“The Sound of Silence”: Film Review | Sundance 2019

Courtesy of Eric Lin/Sundance Institute

Peter Sarsgaard stars as a “house tuner,” providing sonic harmony to residents of New York City in Michael Tyburski’s contemplative drama, also starring Rashida Jones, that is all signal and no noise.

Move aside social media influencers, Instagram models, branding consultants for there is a new profession in the world – house tuner. An ideally cast Peter Sarsgaard plays one such specialist in the debut feature of director Michael Tyburski and co-writer Ben Nabors’ lyrical character study, the film itself adapted from their 2013 Sundance award-winning short Palimpsest. Sarsgaard irons out the discordant sonic kinks in Manhattan resident’s homes and those kinks cause depression, anxiety or stress.

Sarsgaard plays Peter Lucian, a chill, soft-spoken science geek who has taken his academic background in classical music theory into an exclusive niche in the NYC job market. His unique field evolved out of awareness of what used to be called noise pollution – taken in a precision-tooled direction based on every NYC corner having its own defining tone. As shown in his first meeting with depressed, chronically tired Ohio transplant Ellen (Rashida Jones – whose character really has no point to the story), Peter tends to meet with new clients outside their homes to avoid any impediment caused by the relationship between the subject and environment. He then does a room-by-room analysis, testing everything out from faucets, household appliances to electrical outlets against the noise filtering in from outside.

While all this goes on, Peter is also encountering professional disappointments. His longtime friend, Columbia professor Robert Feinway (Austin Pendleton) may not be as supportive as Peter wants him to be; all the while, Samuel Diaz (Tony Revolori), the assistant that helps Peter catalog his data, has his own ambitions to nurture and achieve. His dream of achieving corporate success is further shattered when an encounter with a leading specialist in audio science (Tino Benko) shuts down his taste of opportunity to take his research big. And that’s what holds the film back from being something interesting.

The issue is there is no cohesive narrative. The only thing pushing the film forward is the constant intrigue of the work that Peter does. Jones’ character has nothing to do with the overall narrative of the film as well as any of the other characters introduced to us in Peter’s life. Sure, they show how he is a struggling scientist attempting to go big with his endeavors and research yet that is what the film should have focused on. The film never goes A Beautiful Mind (although I wish it did) on us but acts as an effective character study with which Sarsgaard pulls his own eccentric performance out of… if only he was interesting enough to watch for 85 minutes.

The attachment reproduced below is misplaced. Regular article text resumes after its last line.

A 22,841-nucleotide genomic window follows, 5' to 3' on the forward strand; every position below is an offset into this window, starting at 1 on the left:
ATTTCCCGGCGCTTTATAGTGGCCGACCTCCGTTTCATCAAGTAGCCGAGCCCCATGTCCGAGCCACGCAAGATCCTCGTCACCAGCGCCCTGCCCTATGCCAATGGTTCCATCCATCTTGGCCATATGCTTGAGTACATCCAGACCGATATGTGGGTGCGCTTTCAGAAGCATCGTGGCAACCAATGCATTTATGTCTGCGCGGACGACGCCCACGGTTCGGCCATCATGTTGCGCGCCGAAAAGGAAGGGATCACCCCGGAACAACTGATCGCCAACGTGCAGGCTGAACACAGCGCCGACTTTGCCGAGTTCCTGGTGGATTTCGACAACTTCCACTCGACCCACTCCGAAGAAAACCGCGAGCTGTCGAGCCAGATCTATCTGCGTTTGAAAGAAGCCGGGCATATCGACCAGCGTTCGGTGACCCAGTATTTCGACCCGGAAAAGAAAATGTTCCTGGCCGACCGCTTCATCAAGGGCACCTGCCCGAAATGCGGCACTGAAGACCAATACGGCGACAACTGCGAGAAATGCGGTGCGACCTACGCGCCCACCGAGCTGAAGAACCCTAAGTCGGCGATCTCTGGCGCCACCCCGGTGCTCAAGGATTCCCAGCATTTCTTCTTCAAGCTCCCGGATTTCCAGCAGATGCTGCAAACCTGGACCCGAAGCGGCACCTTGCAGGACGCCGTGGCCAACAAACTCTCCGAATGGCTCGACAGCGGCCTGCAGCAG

The technical achievements of the film make it less dreary. The dense soundscape of the film is such a vital presence overall, interwoven with a beautiful score by Will Bates that includes selections from Bach, Mozart and other classic composers. And the beautifully shot final scenes which unfold during a thunderstorm-induced NYC power outage have a magical quality of hope and human connection. It also happens to be the most visually interesting section of the otherwise flat-lining film. The pacing of the film is horrid to keep you intrigued but effectively creates a unique character study over the span of a few days life into Peter.

Even the best of vinyl records begin to start skipping after a while, and once the film gives into the demands of creating a conventional narrative does it begin to feel less fresh and new than in the beginning of the film when we first meet the mysterious Peter and this new idea of work. It is an auspicious debut for Tyburski and may leave you wishing that you could hire a house tuner of your own to see how legit they are but the film is better off staying as a short-film – one that gives a signal and makes a lot of noise.


“The Sound of Silence” premiered at the 2019 Sundance Film Festival in the U.S. Dramatic Category. At press time, the film is yet to find a distributor.

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Ben Labors (screenwriter), Michael Tyburski (director/screenwriter), Michael Prall (producer) at the premiere of the film; Photo Courtesy of Rich Fury/Getty Images North America

Director: Michael Tyburski.
Screenwriter: Michael Tyburski & Ben Nabors.
Music by: Will Bates.
Cinematography: Eric Lin.
Production: Anonymous Content, Feracious Entertainemtn, Group Theory, Keshet Studios, Valparaiso Pictures, Washington Square Pictures.
With: Peter Sarsgaard, Rashida Jones, Tony Revolori, Austin Pendleton, Bruce Altman, Kate Lyn Sheil, Alex Karpovsky.

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